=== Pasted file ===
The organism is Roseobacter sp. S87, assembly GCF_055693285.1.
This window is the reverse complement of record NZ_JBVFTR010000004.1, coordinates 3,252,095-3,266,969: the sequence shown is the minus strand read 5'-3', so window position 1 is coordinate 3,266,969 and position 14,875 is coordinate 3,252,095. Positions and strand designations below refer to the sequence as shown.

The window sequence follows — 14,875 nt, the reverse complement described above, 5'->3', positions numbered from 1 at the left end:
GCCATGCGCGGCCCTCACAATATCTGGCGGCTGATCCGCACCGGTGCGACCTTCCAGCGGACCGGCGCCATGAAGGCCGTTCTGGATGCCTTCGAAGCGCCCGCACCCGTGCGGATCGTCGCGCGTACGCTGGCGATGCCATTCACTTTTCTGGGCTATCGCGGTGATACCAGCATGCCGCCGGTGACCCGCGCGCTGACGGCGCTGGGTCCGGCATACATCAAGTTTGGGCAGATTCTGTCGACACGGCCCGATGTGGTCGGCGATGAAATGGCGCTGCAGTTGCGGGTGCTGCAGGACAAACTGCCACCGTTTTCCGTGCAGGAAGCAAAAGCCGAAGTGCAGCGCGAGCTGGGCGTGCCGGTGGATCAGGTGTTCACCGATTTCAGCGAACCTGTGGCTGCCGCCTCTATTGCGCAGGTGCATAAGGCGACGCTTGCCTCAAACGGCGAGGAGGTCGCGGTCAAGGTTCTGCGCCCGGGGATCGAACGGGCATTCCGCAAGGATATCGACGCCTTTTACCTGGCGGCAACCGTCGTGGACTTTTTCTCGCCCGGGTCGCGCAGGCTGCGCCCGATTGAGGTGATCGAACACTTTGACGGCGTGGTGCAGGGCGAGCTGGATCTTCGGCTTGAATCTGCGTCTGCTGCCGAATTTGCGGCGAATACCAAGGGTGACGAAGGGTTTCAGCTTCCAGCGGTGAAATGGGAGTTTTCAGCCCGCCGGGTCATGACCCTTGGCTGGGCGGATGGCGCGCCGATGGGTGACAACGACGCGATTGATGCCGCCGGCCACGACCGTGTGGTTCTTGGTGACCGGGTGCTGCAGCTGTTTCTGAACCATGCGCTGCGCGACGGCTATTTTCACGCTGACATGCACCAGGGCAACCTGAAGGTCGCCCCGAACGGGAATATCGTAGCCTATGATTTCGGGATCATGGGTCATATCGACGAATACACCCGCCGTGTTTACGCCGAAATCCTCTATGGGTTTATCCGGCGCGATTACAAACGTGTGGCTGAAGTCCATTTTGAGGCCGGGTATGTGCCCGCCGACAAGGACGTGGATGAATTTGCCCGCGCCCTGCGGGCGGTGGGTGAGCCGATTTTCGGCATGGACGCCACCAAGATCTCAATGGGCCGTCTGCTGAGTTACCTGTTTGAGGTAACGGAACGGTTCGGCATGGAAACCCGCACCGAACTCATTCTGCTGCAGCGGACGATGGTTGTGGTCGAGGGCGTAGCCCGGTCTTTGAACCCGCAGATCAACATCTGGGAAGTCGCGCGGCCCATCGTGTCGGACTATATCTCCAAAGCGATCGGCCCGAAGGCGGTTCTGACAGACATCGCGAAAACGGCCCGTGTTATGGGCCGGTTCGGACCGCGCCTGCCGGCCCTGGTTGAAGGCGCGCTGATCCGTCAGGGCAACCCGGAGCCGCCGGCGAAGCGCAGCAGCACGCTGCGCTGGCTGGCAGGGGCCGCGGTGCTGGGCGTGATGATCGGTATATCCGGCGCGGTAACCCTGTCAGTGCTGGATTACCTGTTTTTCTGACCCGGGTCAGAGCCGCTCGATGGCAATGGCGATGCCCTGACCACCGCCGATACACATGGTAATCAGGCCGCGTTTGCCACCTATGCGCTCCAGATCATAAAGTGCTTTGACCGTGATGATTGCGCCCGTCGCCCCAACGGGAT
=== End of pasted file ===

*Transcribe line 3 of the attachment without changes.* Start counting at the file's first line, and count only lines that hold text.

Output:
The window sequence follows — 14,875 nt, the reverse complement described above, 5'->3', positions numbered from 1 at the left end: